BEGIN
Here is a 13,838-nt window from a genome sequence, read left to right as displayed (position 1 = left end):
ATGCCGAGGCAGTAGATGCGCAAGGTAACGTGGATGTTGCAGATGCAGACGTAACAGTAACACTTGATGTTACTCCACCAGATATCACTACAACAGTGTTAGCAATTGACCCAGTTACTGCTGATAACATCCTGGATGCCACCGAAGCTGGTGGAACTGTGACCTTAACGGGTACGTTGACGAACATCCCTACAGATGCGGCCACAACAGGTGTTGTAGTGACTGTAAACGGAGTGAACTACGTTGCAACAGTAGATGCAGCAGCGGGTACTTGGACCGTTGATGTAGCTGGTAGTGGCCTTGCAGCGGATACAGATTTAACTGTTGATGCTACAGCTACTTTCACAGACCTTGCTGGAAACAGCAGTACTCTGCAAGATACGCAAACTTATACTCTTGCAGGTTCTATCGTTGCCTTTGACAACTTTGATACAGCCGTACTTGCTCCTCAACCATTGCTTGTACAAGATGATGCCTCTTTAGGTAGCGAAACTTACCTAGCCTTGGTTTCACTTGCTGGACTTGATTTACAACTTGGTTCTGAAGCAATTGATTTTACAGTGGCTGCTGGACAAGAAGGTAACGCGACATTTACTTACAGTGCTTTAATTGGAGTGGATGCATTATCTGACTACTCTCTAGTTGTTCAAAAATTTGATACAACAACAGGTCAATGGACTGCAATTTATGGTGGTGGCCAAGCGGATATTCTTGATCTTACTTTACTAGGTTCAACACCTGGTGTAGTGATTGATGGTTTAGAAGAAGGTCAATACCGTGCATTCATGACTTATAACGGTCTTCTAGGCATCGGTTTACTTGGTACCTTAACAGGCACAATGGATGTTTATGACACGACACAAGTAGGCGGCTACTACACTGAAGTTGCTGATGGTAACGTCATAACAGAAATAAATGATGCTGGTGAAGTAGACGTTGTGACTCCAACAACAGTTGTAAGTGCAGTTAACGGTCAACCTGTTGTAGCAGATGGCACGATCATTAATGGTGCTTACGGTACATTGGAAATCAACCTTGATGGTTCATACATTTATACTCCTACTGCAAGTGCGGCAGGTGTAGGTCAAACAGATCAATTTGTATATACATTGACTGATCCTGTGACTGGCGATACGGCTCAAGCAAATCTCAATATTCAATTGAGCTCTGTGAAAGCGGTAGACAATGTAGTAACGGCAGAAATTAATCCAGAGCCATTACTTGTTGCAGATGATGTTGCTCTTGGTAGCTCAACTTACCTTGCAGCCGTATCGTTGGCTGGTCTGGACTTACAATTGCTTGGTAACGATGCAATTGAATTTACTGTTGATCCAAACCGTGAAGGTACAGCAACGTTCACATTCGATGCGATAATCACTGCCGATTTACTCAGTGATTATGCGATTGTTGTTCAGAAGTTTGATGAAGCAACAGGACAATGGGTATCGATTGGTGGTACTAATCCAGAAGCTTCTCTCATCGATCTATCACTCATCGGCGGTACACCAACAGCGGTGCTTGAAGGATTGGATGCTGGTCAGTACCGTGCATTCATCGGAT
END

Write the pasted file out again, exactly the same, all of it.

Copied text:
Here is a 13,838-nt window from a genome sequence, read left to right as displayed (position 1 = left end):
ATGCCGAGGCAGTAGATGCGCAAGGTAACGTGGATGTTGCAGATGCAGACGTAACAGTAACACTTGATGTTACTCCACCAGATATCACTACAACAGTGTTAGCAATTGACCCAGTTACTGCTGATAACATCCTGGATGCCACCGAAGCTGGTGGAACTGTGACCTTAACGGGTACGTTGACGAACATCCCTACAGATGCGGCCACAACAGGTGTTGTAGTGACTGTAAACGGAGTGAACTACGTTGCAACAGTAGATGCAGCAGCGGGTACTTGGACCGTTGATGTAGCTGGTAGTGGCCTTGCAGCGGATACAGATTTAACTGTTGATGCTACAGCTACTTTCACAGACCTTGCTGGAAACAGCAGTACTCTGCAAGATACGCAAACTTATACTCTTGCAGGTTCTATCGTTGCCTTTGACAACTTTGATACAGCCGTACTTGCTCCTCAACCATTGCTTGTACAAGATGATGCCTCTTTAGGTAGCGAAACTTACCTAGCCTTGGTTTCACTTGCTGGACTTGATTTACAACTTGGTTCTGAAGCAATTGATTTTACAGTGGCTGCTGGACAAGAAGGTAACGCGACATTTACTTACAGTGCTTTAATTGGAGTGGATGCATTATCTGACTACTCTCTAGTTGTTCAAAAATTTGATACAACAACAGGTCAATGGACTGCAATTTATGGTGGTGGCCAAGCGGATATTCTTGATCTTACTTTACTAGGTTCAACACCTGGTGTAGTGATTGATGGTTTAGAAGAAGGTCAATACCGTGCATTCATGACTTATAACGGTCTTCTAGGCATCGGTTTACTTGGTACCTTAACAGGCACAATGGATGTTTATGACACGACACAAGTAGGCGGCTACTACACTGAAGTTGCTGATGGTAACGTCATAACAGAAATAAATGATGCTGGTGAAGTAGACGTTGTGACTCCAACAACAGTTGTAAGTGCAGTTAACGGTCAACCTGTTGTAGCAGATGGCACGATCATTAATGGTGCTTACGGTACATTGGAAATCAACCTTGATGGTTCATACATTTATACTCCTACTGCAAGTGCGGCAGGTGTAGGTCAAACAGATCAATTTGTATATACATTGACTGATCCTGTGACTGGCGATACGGCTCAAGCAAATCTCAATATTCAATTGAGCTCTGTGAAAGCGGTAGACAATGTAGTAACGGCAGAAATTAATCCAGAGCCATTACTTGTTGCAGATGATGTTGCTCTTGGTAGCTCAACTTACCTTGCAGCCGTATCGTTGGCTGGTCTGGACTTACAATTGCTTGGTAACGATGCAATTGAATTTACTGTTGATCCAAACCGTGAAGGTACAGCAACGTTCACATTCGATGCGATAATCACTGCCGATTTACTCAGTGATTATGCGATTGTTGTTCAGAAGTTTGATGAAGCAACAGGACAATGGGTATCGATTGGTGGTACTAATCCAGAAGCTTCTCTCATCGATCTATCACTCATCGGCGGTACACCAACAGCGGTGCTTGAAGGATTGGATGCTGGTCAGTACCGTGCATTCATCGGAT